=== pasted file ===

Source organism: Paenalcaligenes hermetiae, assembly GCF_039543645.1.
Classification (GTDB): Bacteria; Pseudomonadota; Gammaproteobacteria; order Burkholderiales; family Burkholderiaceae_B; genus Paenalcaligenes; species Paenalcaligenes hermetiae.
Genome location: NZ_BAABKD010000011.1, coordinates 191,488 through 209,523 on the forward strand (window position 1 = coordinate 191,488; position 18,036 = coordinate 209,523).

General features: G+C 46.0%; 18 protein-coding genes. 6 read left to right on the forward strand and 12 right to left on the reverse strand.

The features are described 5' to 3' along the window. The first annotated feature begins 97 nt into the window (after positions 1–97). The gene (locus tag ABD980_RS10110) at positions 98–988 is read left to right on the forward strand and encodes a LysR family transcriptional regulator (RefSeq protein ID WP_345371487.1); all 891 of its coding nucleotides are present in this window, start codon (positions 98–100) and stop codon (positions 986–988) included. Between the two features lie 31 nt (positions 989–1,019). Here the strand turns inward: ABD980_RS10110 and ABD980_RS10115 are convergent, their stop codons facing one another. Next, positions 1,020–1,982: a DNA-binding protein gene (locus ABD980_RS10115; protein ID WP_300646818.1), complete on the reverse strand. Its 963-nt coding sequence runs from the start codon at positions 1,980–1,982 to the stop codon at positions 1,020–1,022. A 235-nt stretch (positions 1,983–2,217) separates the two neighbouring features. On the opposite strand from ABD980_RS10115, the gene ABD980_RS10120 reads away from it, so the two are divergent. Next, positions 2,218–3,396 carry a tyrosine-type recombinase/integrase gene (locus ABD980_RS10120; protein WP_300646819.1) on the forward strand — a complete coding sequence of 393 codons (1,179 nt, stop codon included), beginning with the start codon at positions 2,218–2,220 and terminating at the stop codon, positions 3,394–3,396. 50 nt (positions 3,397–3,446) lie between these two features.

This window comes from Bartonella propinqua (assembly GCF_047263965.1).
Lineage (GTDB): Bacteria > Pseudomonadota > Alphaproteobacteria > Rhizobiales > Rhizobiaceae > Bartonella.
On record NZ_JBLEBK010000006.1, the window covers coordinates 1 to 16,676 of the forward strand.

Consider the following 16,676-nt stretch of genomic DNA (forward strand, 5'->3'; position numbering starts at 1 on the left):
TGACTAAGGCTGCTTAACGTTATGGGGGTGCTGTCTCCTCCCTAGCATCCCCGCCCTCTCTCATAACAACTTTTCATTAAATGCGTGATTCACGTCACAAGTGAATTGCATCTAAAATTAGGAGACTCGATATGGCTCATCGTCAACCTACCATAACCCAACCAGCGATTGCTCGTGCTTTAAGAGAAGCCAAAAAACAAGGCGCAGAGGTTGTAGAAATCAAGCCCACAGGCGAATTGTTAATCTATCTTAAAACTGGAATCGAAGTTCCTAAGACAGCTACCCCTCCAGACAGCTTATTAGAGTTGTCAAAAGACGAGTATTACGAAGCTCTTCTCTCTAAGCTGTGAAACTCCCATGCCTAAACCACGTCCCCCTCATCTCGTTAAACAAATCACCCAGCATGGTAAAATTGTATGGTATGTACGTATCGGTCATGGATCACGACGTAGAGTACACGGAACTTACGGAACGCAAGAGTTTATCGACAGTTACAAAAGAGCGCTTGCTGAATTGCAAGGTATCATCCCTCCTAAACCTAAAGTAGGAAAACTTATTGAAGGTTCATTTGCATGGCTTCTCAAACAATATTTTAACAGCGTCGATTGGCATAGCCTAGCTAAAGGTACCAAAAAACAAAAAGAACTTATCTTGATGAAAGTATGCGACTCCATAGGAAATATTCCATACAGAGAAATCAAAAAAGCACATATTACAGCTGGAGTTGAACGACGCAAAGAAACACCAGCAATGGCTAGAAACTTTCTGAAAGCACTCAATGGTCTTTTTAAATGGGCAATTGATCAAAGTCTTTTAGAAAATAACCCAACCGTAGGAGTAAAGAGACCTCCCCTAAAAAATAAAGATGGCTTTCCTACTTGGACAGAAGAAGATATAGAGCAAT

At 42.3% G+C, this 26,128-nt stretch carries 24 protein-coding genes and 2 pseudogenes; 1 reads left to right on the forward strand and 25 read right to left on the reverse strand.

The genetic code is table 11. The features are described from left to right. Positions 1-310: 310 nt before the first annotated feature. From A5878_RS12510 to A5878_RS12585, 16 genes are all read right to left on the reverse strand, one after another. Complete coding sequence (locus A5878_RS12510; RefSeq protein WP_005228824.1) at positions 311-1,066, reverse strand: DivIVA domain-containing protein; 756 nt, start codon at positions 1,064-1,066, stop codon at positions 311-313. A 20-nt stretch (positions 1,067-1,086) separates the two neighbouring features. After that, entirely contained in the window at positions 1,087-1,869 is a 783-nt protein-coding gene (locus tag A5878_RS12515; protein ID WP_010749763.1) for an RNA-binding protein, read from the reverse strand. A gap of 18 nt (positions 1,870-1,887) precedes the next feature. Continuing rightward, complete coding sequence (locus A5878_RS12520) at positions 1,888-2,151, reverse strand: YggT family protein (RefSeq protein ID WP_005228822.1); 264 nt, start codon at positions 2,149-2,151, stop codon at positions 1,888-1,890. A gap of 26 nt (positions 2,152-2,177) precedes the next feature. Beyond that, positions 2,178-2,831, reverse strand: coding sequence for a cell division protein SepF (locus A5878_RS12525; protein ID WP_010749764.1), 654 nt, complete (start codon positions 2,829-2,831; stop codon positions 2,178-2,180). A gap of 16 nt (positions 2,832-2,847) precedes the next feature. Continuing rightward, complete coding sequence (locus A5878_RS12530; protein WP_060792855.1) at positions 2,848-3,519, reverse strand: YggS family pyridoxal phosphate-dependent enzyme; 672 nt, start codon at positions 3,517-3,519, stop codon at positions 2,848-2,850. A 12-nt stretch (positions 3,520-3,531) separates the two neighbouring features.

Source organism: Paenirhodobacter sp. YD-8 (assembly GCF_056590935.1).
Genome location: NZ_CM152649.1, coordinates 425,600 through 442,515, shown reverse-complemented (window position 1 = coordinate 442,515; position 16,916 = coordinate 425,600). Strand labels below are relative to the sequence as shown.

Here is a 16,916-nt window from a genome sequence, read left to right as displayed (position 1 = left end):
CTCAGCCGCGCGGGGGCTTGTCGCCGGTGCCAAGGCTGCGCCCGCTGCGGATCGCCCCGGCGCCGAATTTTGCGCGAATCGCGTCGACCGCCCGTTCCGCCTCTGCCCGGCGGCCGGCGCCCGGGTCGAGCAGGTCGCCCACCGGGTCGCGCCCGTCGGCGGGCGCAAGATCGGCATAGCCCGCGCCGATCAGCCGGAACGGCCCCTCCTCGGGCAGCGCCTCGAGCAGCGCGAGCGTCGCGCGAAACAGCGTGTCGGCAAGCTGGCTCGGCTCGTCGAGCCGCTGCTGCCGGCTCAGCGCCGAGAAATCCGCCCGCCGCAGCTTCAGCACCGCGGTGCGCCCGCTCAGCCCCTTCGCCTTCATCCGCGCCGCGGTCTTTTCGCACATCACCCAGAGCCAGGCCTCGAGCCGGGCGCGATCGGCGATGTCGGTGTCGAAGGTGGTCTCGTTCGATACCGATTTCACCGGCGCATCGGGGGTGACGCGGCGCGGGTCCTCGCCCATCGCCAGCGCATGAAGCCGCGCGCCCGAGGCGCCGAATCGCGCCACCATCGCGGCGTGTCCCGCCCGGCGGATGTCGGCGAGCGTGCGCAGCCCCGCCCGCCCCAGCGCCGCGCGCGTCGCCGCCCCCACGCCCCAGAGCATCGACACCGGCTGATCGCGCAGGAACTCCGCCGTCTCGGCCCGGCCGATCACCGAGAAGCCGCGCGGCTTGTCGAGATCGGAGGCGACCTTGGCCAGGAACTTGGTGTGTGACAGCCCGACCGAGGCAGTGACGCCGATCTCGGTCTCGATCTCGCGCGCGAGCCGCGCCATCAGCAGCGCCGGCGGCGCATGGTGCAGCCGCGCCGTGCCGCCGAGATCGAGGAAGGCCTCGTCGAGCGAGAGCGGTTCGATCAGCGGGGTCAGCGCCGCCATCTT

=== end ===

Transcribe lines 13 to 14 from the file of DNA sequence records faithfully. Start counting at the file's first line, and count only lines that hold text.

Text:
Source organism: Paenirhodobacter sp. YD-8 (assembly GCF_056590935.1).
Genome location: NZ_CM152649.1, coordinates 425,600 through 442,515, shown reverse-complemented (window position 1 = coordinate 442,515; position 16,916 = coordinate 425,600). Strand labels below are relative to the sequence as shown.